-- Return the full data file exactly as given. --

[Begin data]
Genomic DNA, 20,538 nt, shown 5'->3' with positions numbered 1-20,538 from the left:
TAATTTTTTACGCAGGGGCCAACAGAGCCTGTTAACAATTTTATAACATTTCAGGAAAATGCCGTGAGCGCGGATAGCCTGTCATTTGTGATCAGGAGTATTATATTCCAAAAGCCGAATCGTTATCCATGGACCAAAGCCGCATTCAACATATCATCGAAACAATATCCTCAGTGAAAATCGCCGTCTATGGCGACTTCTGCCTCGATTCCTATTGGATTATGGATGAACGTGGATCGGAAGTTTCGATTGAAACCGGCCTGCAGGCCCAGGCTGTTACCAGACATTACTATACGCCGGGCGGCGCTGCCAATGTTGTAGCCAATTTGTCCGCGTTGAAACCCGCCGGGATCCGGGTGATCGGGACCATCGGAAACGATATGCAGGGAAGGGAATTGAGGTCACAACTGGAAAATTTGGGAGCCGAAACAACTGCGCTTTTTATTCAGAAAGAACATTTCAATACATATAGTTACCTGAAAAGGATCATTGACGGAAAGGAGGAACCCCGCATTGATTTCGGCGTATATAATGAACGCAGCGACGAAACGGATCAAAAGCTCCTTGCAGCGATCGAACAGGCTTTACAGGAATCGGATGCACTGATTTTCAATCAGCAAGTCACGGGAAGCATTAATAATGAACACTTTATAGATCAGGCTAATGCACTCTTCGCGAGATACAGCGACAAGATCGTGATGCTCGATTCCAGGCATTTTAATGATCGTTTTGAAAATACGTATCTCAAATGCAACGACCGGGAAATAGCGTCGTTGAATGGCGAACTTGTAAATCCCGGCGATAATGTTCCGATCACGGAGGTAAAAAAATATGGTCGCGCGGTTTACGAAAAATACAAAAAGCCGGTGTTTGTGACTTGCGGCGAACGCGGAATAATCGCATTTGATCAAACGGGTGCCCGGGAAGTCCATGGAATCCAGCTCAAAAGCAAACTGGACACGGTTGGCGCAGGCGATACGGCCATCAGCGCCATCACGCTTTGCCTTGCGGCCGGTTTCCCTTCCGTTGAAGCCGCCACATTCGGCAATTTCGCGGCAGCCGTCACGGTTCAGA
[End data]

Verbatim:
Genomic DNA, 20,538 nt, shown 5'->3' with positions numbered 1-20,538 from the left:
TAATTTTTTACGCAGGGGCCAACAGAGCCTGTTAACAATTTTATAACATTTCAGGAAAATGCCGTGAGCGCGGATAGCCTGTCATTTGTGATCAGGAGTATTATATTCCAAAAGCCGAATCGTTATCCATGGACCAAAGCCGCATTCAACATATCATCGAAACAATATCCTCAGTGAAAATCGCCGTCTATGGCGACTTCTGCCTCGATTCCTATTGGATTATGGATGAACGTGGATCGGAAGTTTCGATTGAAACCGGCCTGCAGGCCCAGGCTGTTACCAGACATTACTATACGCCGGGCGGCGCTGCCAATGTTGTAGCCAATTTGTCCGCGTTGAAACCCGCCGGGATCCGGGTGATCGGGACCATCGGAAACGATATGCAGGGAAGGGAATTGAGGTCACAACTGGAAAATTTGGGAGCCGAAACAACTGCGCTTTTTATTCAGAAAGAACATTTCAATACATATAGTTACCTGAAAAGGATCATTGACGGAAAGGAGGAACCCCGCATTGATTTCGGCGTATATAATGAACGCAGCGACGAAACGGATCAAAAGCTCCTTGCAGCGATCGAACAGGCTTTACAGGAATCGGATGCACTGATTTTCAATCAGCAAGTCACGGGAAGCATTAATAATGAACACTTTATAGATCAGGCTAATGCACTCTTCGCGAGATACAGCGACAAGATCGTGATGCTCGATTCCAGGCATTTTAATGATCGTTTTGAAAATACGTATCTCAAATGCAACGACCGGGAAATAGCGTCGTTGAATGGCGAACTTGTAAATCCCGGCGATAATGTTCCGATCACGGAGGTAAAAAAATATGGTCGCGCGGTTTACGAAAAATACAAAAAGCCGGTGTTTGTGACTTGCGGCGAACGCGGAATAATCGCATTTGATCAAACGGGTGCCCGGGAAGTCCATGGAATCCAGCTCAAAAGCAAACTGGACACGGTTGGCGCAGGCGATACGGCCATCAGCGCCATCACGCTTTGCCTTGCGGCCGGTTTCCCTTCCGTTGAAGCCGCCACATTCGGCAATTTCGCGGCAGCCGTCACGGTTCAGA